I got into the idea of building a kitcar a couple of years ago. I've amassed enough stuff that I have bought because they were cheap and thought I might need it in the future that I can actually start now.
I know what is involved in it, I've read loads and have spoken to loads of people. I know that there are limits to what you can do with a production car, the more I've gotten into it, the more I'm surprised how many corners manufacturers cut to save a bit of money.
The first step is the scariest - the spaceframe, this is an example from a Caterham:
It can be lifted by one man, it is a simple lattice of hollow, steel tubing. It looks weak, but is incredibly strong. If you launched this into a wall, it wouldn't twist or bend. (A production car is based on a cost-effective, ladder frame:
or a pretend 'spaceframe':
It is part strengthened by the shell that sits on top of it. The shell is redesigned prior to this, so large pieces of sheet metal are removed to save money. The fact that cars need strut braces to reduce them bending round corners is a pretty good indication. The Model T-Ford used this design, and it has been in use ever since.)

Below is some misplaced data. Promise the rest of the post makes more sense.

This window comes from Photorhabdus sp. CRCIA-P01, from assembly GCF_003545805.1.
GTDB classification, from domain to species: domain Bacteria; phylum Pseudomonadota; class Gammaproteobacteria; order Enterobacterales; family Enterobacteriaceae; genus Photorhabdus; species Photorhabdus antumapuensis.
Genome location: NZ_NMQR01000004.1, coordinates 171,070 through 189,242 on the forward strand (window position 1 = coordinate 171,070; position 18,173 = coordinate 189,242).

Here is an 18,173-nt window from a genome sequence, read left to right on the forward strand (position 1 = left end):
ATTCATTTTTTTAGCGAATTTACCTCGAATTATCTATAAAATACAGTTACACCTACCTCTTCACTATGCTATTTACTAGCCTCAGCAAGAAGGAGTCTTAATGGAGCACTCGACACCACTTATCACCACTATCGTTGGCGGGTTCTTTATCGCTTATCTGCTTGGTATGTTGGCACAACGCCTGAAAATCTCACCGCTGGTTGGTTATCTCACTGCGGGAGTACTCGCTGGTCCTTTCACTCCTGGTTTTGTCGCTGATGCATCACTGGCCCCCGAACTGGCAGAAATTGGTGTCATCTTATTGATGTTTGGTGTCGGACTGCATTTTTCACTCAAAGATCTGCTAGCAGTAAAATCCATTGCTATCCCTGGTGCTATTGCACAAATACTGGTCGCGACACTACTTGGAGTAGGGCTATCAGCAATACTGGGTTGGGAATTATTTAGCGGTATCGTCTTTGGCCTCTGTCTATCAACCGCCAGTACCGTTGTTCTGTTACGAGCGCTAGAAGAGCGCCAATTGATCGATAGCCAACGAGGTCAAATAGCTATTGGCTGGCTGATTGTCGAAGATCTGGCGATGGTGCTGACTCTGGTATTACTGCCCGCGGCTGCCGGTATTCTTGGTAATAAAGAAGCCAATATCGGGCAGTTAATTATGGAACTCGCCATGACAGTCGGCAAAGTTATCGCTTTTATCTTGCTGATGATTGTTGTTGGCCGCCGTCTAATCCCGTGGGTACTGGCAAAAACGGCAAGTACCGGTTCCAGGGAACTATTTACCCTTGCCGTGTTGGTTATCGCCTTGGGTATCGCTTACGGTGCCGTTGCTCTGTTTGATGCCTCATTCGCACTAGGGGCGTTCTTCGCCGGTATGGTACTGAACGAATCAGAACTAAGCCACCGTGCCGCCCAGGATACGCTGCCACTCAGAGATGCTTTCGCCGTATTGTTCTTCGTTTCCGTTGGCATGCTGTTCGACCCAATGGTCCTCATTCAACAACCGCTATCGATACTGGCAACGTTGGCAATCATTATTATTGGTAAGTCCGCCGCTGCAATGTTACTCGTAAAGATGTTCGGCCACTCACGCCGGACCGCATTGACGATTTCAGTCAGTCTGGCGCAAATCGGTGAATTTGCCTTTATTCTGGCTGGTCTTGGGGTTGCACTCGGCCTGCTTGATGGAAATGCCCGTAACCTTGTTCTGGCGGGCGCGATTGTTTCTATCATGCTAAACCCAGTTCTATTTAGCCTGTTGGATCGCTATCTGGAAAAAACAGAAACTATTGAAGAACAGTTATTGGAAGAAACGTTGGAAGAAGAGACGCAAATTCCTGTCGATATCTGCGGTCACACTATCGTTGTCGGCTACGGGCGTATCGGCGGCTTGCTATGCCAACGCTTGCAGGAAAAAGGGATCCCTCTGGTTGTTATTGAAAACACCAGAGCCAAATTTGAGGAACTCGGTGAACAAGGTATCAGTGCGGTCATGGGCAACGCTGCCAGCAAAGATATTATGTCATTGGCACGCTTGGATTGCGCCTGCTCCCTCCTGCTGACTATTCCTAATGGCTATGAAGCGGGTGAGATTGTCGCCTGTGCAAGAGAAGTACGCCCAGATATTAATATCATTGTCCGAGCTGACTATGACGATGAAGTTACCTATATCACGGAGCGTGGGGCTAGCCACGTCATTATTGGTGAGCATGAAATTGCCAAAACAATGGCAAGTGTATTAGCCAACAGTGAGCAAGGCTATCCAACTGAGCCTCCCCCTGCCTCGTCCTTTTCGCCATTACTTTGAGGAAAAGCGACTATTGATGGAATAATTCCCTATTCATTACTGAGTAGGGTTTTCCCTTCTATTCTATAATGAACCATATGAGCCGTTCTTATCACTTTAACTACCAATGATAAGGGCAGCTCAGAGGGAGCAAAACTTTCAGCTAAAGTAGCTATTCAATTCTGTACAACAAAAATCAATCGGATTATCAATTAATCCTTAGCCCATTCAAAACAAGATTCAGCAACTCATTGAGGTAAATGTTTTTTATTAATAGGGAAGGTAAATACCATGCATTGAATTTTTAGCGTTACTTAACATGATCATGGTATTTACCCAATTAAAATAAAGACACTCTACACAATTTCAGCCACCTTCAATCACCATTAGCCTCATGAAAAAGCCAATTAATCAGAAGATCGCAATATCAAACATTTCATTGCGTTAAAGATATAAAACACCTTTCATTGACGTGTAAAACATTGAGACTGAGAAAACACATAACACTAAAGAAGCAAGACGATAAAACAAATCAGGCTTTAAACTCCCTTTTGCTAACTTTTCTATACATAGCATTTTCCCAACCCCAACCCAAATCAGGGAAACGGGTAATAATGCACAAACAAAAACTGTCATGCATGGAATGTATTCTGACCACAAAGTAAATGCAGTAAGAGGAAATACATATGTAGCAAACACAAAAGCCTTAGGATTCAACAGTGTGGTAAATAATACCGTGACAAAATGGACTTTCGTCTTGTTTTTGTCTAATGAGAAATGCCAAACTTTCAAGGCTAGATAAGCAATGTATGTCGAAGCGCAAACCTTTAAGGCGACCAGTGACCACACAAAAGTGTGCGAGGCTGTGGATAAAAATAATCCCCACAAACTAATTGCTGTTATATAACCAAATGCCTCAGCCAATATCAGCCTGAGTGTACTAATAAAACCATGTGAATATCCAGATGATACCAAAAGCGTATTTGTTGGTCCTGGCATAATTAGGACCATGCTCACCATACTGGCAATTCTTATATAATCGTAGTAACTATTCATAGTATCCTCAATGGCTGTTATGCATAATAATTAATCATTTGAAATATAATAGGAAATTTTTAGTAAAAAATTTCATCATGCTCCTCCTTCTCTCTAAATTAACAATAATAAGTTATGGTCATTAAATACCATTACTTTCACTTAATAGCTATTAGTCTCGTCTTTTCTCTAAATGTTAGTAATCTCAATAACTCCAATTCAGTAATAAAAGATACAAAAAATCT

The spaceframe needs welding to a good level of accuracy and symmetry, and also considering what is going in (engine/gearbox). The spaceframe can be pre built, they're from about 500 quid. If I compare this one more time to a conventional production car chassis:
A kitcar chassis has protection all round, from the sides, the front, the rear, and even above. A normal car has to meet the minimum of safety standards to pass the tests. Even driving the 'voted safest car of the year', I still wouldn't like to have a crash in it at anything above 30mph, especially if it rolls over. When a kitcar enters it's own Single Vehicle Approval, even a sharp edged nut on the rear number plate is deemed dangerous!!
I'm sticking with vauxhall power, including either a Manta or Omega F25 gearbox, however I'm wondering about the running gear.
I'm looking forward to spending loads of time on it, it's the norm to spend most nights and every other weekend doing it, and not have anything drivable for a couple of years (!). It'd be pretty awesome to have some to drive that you built from scratch, for a single purpose. I guess I'm just sick of production cars (and getting my arms cut to shreds for the sake of the manufacturer's cost cutting reductions).
Sorry about sounding like a school book!